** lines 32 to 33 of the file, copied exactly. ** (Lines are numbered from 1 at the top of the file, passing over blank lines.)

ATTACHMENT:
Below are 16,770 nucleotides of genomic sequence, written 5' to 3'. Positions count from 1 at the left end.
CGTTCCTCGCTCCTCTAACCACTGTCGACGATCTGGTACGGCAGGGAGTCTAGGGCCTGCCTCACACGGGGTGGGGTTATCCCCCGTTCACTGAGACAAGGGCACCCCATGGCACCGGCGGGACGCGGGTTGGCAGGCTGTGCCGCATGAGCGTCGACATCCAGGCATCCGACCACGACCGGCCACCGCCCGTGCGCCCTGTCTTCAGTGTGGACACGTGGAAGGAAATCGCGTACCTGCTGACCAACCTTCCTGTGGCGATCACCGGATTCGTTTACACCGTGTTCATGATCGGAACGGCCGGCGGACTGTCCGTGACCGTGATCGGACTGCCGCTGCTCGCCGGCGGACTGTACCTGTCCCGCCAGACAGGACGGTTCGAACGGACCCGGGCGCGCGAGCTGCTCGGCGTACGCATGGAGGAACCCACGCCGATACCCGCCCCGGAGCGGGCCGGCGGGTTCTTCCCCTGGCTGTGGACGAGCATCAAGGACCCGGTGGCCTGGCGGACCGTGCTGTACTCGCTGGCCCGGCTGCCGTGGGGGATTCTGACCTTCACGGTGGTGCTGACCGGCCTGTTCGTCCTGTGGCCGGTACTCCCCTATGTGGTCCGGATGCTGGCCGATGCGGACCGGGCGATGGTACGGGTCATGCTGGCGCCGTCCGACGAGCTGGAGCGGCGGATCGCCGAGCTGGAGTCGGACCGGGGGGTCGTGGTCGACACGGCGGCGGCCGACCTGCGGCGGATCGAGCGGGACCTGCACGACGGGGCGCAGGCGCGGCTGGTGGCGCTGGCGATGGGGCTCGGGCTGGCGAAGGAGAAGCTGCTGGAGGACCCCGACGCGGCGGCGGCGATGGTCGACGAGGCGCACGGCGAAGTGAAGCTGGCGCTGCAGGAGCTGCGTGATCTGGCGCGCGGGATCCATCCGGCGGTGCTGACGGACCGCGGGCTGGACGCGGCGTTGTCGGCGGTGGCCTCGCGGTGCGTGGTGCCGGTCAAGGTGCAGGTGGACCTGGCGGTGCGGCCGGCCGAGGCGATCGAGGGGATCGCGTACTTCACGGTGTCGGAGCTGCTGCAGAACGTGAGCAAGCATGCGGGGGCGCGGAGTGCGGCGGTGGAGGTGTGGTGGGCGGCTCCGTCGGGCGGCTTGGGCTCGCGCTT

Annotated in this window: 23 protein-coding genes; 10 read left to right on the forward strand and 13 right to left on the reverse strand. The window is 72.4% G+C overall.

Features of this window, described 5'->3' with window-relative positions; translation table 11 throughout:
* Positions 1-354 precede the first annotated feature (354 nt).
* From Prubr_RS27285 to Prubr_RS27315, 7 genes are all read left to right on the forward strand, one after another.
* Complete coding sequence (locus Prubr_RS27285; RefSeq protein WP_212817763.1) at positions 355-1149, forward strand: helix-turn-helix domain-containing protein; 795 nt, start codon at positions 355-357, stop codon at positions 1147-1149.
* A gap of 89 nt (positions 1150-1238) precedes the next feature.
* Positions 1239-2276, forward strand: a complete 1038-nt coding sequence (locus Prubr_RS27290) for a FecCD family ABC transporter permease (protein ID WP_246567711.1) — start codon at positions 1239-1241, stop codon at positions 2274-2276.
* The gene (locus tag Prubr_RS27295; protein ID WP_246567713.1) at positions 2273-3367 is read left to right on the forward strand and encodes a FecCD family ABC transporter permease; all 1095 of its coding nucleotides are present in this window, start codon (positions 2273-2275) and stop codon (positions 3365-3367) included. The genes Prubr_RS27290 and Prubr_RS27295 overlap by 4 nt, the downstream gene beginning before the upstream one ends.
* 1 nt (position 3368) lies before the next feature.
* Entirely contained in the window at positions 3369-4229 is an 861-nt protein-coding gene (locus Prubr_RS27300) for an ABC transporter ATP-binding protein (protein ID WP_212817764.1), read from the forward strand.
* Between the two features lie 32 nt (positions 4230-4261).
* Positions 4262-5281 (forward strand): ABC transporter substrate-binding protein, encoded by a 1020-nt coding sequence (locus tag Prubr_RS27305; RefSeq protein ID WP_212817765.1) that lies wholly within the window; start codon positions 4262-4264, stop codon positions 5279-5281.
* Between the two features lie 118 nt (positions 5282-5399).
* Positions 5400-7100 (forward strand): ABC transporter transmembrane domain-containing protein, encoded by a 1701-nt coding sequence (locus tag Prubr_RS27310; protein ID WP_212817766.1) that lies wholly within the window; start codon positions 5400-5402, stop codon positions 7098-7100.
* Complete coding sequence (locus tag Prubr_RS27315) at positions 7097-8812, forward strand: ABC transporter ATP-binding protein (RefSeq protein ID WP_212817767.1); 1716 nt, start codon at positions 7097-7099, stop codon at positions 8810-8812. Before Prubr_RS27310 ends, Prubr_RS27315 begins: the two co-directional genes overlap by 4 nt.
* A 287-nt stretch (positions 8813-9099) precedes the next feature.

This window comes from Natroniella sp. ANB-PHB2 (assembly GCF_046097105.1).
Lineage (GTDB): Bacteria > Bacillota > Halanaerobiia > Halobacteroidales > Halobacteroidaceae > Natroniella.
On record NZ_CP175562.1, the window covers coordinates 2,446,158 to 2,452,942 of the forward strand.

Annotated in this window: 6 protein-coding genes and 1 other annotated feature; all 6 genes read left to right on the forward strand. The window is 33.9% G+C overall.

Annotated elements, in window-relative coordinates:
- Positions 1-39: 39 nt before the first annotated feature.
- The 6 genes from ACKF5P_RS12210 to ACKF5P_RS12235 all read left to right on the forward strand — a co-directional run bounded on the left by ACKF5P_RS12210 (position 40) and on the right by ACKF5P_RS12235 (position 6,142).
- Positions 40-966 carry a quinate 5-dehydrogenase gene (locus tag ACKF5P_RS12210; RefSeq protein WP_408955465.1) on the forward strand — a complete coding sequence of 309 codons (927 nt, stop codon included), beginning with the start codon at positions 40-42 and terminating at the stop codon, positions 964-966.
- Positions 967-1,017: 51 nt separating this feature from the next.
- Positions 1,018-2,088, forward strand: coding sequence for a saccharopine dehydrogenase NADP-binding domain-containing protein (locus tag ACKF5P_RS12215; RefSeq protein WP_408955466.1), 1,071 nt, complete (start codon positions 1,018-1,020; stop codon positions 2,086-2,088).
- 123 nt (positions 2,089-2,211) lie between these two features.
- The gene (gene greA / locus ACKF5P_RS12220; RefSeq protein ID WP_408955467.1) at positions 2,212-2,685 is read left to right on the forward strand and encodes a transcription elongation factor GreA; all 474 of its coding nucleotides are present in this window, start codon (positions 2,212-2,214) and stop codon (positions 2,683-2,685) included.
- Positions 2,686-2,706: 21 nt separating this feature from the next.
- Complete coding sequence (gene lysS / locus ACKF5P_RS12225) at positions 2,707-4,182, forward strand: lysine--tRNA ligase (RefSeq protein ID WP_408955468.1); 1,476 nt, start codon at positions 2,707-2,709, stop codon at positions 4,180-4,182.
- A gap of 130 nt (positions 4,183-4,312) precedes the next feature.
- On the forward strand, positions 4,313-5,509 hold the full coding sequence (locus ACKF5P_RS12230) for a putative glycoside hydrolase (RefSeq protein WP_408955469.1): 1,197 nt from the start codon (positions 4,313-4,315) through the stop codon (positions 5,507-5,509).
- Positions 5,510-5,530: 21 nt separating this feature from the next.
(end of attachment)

- Complete coding sequence (gene lysS / locus ACKF5P_RS12225) at positions 2,707-4,182, forward strand: lysine--tRNA ligase (RefSeq protein ID WP_408955468.1); 1,476 nt, start codon at positions 2,707-2,709, stop codon at positions 4,180-4,182.
- A gap of 130 nt (positions 4,183-4,312) precedes the next feature.